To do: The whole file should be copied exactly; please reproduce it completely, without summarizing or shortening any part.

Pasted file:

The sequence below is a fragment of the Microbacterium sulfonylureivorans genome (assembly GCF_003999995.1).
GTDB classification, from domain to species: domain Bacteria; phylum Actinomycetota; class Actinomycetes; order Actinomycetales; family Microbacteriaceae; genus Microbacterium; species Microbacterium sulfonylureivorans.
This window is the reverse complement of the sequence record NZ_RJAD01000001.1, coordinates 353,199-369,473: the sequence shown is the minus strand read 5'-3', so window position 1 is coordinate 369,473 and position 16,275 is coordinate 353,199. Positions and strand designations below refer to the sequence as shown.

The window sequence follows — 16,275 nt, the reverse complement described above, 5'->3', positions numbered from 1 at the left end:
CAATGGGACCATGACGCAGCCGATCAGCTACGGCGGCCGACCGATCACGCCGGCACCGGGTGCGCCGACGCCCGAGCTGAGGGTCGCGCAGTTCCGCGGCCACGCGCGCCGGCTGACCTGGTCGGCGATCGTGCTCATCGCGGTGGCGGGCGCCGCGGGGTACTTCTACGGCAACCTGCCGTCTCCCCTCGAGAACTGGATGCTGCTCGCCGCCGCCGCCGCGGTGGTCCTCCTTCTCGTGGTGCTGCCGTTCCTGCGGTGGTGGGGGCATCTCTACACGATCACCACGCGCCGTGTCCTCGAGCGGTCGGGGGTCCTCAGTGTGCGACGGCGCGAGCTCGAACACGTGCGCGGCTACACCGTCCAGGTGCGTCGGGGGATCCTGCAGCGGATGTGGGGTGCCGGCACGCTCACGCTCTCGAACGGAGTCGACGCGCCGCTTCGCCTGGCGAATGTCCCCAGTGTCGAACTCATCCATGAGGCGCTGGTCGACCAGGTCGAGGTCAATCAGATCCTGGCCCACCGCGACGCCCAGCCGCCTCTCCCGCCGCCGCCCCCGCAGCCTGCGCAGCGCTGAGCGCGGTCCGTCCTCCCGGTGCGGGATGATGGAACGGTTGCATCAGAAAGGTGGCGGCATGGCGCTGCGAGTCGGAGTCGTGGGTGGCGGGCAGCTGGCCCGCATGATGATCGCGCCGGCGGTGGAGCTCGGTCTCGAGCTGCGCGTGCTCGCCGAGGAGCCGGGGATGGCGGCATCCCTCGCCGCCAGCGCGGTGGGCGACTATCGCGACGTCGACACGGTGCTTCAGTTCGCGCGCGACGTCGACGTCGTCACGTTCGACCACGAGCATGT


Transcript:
The sequence below is a fragment of the Microbacterium sulfonylureivorans genome (assembly GCF_003999995.1).
GTDB classification, from domain to species: domain Bacteria; phylum Actinomycetota; class Actinomycetes; order Actinomycetales; family Microbacteriaceae; genus Microbacterium; species Microbacterium sulfonylureivorans.
This window is the reverse complement of the sequence record NZ_RJAD01000001.1, coordinates 353,199-369,473: the sequence shown is the minus strand read 5'-3', so window position 1 is coordinate 369,473 and position 16,275 is coordinate 353,199. Positions and strand designations below refer to the sequence as shown.

The window sequence follows — 16,275 nt, the reverse complement described above, 5'->3', positions numbered from 1 at the left end:
CAATGGGACCATGACGCAGCCGATCAGCTACGGCGGCCGACCGATCACGCCGGCACCGGGTGCGCCGACGCCCGAGCTGAGGGTCGCGCAGTTCCGCGGCCACGCGCGCCGGCTGACCTGGTCGGCGATCGTGCTCATCGCGGTGGCGGGCGCCGCGGGGTACTTCTACGGCAACCTGCCGTCTCCCCTCGAGAACTGGATGCTGCTCGCCGCCGCCGCCGCGGTGGTCCTCCTTCTCGTGGTGCTGCCGTTCCTGCGGTGGTGGGGGCATCTCTACACGATCACCACGCGCCGTGTCCTCGAGCGGTCGGGGGTCCTCAGTGTGCGACGGCGCGAGCTCGAACACGTGCGCGGCTACACCGTCCAGGTGCGTCGGGGGATCCTGCAGCGGATGTGGGGTGCCGGCACGCTCACGCTCTCGAACGGAGTCGACGCGCCGCTTCGCCTGGCGAATGTCCCCAGTGTCGAACTCATCCATGAGGCGCTGGTCGACCAGGTCGAGGTCAATCAGATCCTGGCCCACCGCGACGCCCAGCCGCCTCTCCCGCCGCCGCCCCCGCAGCCTGCGCAGCGCTGAGCGCGGTCCGTCCTCCCGGTGCGGGATGATGGAACGGTTGCATCAGAAAGGTGGCGGCATGGCGCTGCGAGTCGGAGTCGTGGGTGGCGGGCAGCTGGCCCGCATGATGATCGCGCCGGCGGTGGAGCTCGGTCTCGAGCTGCGCGTGCTCGCCGAGGAGCCGGGGATGGCGGCATCCCTCGCCGCCAGCGCGGTGGGCGACTATCGCGACGTCGACACGGTGCTTCAGTTCGCGCGCGACGTCGACGTCGTCACGTTCGACCACGAGCATGT